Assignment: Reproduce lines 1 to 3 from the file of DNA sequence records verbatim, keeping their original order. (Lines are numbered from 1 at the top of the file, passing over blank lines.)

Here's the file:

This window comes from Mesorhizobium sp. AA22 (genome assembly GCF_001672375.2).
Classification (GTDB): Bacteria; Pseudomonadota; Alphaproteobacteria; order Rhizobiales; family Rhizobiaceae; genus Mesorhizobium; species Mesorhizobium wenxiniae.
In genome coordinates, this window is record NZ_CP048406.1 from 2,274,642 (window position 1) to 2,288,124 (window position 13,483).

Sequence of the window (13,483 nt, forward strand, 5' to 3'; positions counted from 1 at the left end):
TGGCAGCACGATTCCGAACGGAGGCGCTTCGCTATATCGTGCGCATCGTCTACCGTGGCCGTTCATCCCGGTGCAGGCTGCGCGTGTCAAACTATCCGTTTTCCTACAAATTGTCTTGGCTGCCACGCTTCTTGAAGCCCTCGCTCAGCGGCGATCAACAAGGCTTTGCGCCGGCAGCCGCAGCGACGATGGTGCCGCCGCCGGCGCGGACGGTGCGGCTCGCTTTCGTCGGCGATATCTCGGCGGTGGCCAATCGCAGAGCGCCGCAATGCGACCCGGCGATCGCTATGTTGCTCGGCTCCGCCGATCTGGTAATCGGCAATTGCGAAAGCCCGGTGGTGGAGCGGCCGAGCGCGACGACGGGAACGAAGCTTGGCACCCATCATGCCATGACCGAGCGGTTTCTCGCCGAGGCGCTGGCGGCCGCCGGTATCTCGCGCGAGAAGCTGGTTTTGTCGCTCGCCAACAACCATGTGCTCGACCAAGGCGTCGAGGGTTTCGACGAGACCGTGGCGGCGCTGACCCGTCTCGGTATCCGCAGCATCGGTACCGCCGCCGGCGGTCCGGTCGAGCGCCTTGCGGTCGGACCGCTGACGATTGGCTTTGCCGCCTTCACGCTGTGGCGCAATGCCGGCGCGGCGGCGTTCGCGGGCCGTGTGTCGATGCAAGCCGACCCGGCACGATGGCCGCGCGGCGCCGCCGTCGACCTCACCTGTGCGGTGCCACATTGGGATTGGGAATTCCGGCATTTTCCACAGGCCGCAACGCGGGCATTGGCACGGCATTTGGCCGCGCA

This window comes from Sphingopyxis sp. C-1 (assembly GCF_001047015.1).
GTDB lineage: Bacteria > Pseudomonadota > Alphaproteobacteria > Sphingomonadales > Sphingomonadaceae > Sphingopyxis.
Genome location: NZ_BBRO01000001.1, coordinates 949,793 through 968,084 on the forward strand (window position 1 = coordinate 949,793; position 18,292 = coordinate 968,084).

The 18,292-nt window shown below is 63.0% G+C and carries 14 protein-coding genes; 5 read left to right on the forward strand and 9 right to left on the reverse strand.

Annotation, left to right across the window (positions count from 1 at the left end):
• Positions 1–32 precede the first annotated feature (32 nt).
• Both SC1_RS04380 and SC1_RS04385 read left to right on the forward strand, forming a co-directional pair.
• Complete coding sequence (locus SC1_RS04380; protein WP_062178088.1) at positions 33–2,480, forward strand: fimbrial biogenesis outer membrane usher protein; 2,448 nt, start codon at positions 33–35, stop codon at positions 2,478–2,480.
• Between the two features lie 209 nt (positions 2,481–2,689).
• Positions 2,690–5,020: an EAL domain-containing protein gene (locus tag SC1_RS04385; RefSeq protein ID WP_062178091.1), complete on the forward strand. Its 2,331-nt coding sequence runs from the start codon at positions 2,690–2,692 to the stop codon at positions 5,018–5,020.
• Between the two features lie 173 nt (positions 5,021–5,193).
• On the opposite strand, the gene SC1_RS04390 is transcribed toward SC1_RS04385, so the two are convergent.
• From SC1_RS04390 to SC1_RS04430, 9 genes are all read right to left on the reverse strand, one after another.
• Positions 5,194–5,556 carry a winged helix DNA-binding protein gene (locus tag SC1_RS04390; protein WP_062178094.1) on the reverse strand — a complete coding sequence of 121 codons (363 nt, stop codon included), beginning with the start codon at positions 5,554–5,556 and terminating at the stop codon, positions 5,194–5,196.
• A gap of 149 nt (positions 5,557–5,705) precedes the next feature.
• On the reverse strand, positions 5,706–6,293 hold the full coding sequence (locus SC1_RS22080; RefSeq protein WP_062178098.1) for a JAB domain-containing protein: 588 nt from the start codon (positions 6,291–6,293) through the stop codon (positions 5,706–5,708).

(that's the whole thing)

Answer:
This window comes from Mesorhizobium sp. AA22 (genome assembly GCF_001672375.2).
Classification (GTDB): Bacteria; Pseudomonadota; Alphaproteobacteria; order Rhizobiales; family Rhizobiaceae; genus Mesorhizobium; species Mesorhizobium wenxiniae.
In genome coordinates, this window is record NZ_CP048406.1 from 2,274,642 (window position 1) to 2,288,124 (window position 13,483).